So it seems as if cache_size has some effect on the amount of the memory used, but it is nowhere near twice of its amount.

Well, it certainly does and it does not, since the cache_size is the size of the buffer (cache) for reading and writing the database file. It has no direct impact on sorting (since it is completely unrelated).

If you have enabled worker threads then there is a runtime PMASZ configuration option (and corresponding compile time default) that is used to determine when to spin up additional workers for sorting operations.

I do not know what the memory usage limits for the sorter are, perhaps they are bounded to some percentage of the pager cache size however the memory would come from the heap outside the pager cache and so would have a hard upper bound set by the heap size limit. Without examining the code I have no idea how the soft limit (if there is one) is set.

(9) By anonymous on 2020-12-21 18:34:02 in reply to 5 [link] [source]

Typo, of course it was -50000.

Thank you for confirming that sorting memory limits are not related to read/write cache.

My journey continues into the source code then :)

(10) By Keith Medcalf (kmedcalf) on 2020-12-21 20:12:16 in reply to 9 [link] [source]

My understanding (which may be in error -- I have not examined the sorter code) is that the sorting is basically a partitioned merge sort.

This means that the memory used by the sorting operation would be limited by the temp file cache size which is, I believe, fixed (though the documentation indicates that this is a compile time define SQLITE_DEFAULT_TEMP_CACHE_SIZE, a grep of the current source code does not seem to reveal the existence of this character string in the code, though the documentation claims that the default temp cache size is fixed).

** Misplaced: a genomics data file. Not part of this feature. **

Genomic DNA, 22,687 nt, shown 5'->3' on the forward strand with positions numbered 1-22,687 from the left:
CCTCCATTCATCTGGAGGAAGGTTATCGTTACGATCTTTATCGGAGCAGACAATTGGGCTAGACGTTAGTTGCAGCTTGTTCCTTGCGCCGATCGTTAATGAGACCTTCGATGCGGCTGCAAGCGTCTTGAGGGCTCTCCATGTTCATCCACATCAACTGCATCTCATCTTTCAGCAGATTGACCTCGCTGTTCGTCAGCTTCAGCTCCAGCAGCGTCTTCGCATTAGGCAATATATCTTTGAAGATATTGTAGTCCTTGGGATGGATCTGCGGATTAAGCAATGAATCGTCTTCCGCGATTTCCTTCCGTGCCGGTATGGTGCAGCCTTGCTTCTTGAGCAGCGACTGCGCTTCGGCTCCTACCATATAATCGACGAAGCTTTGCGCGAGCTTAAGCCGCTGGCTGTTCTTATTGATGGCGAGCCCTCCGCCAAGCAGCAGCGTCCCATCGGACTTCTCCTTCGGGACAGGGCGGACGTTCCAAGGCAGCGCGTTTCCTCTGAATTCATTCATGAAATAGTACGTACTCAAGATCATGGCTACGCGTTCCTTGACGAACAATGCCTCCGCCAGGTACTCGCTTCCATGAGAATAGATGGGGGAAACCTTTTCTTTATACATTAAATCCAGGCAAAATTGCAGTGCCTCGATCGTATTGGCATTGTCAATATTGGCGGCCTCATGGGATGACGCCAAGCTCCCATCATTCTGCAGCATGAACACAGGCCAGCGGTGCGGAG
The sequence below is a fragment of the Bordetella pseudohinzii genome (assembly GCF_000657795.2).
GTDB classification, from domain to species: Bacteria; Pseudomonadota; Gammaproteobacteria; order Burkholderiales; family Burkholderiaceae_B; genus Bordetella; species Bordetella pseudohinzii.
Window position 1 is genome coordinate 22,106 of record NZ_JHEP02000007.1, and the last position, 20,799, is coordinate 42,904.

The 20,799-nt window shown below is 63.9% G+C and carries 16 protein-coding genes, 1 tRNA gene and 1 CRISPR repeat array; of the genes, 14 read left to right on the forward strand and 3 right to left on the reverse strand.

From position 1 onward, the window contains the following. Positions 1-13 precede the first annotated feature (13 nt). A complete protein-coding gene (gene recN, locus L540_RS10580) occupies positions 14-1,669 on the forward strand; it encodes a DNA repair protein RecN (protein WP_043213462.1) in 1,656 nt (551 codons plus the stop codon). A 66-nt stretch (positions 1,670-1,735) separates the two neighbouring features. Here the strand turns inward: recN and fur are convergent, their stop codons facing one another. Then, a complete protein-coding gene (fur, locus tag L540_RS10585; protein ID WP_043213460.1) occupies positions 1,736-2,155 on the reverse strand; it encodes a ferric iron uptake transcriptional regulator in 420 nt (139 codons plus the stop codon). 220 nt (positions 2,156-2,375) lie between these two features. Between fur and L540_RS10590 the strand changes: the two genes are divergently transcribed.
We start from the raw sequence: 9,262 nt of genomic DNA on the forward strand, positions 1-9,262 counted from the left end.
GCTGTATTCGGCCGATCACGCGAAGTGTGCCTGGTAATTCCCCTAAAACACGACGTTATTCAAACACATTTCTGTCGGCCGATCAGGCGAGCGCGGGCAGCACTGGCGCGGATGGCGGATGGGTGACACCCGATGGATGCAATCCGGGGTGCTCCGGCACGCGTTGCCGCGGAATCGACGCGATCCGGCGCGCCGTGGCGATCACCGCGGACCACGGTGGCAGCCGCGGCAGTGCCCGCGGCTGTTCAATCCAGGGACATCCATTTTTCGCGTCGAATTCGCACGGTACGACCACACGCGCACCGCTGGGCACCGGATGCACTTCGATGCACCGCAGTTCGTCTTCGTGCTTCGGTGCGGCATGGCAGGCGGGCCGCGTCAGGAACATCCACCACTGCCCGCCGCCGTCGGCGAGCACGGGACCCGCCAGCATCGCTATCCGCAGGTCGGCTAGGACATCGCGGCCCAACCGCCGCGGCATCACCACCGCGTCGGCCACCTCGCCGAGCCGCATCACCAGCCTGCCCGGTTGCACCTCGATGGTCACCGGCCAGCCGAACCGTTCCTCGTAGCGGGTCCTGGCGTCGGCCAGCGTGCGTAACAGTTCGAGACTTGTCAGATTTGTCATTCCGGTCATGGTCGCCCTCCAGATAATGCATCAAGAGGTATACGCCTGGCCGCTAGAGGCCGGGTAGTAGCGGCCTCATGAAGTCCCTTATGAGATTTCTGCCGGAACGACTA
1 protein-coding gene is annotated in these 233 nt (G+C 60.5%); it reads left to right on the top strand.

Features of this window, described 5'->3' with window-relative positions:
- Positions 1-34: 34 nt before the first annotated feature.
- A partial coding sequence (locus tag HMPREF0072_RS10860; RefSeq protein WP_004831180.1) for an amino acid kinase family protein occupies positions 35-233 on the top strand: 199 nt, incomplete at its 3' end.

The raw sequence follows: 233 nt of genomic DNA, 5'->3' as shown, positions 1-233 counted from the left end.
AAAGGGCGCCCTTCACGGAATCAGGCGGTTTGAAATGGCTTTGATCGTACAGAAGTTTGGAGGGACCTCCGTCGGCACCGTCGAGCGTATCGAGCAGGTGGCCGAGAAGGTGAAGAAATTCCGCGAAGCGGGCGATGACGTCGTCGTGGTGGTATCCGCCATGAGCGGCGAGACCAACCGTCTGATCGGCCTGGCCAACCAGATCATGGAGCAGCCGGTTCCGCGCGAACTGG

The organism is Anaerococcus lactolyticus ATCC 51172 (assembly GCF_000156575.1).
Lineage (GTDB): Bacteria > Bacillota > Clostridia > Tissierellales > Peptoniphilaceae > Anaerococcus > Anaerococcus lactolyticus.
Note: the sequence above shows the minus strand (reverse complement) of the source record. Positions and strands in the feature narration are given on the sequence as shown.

This would imply that if the TEMP_STORE was "file" the the amount of RAM consumed by a sorter operation would be constrained by this value (the size of the TEMP_CACHE_SIZE) multiplied by the number of worker threads configured or actually spun up, whichever is less.

Similarly if the TEMP_STORE was "memory" then there would be no limit -- ie, all the temporary files would exist solely in memory and there would be no bound other than an OOM condition (or the hard_heap_limit if one was set).

Of course, I stand to be corrected, but this is what my observations and the documentation would lead me to conclude.

(6) By Keith Medcalf (kmedcalf) on 2020-12-21 18:22:50 in reply to 3 [link] [source]

(7) By Keith Medcalf (kmedcalf) on 2020-12-21 18:27:31 in reply to 3 [link] [source]

See also pragma temp_store and the corresponding compile option.

(8) By Keith Medcalf (kmedcalf) on 2020-12-21 18:32:03 in reply to 3 [link] [source]

Note that if you set pragma temp_store to memory (or the compile time option to memory only) then all the sorter data is stored only in memory. I can attest that this is true because creating an index or using a sorter that exceeds the amount of virtual memory available causes the process to terminate with an OOM error.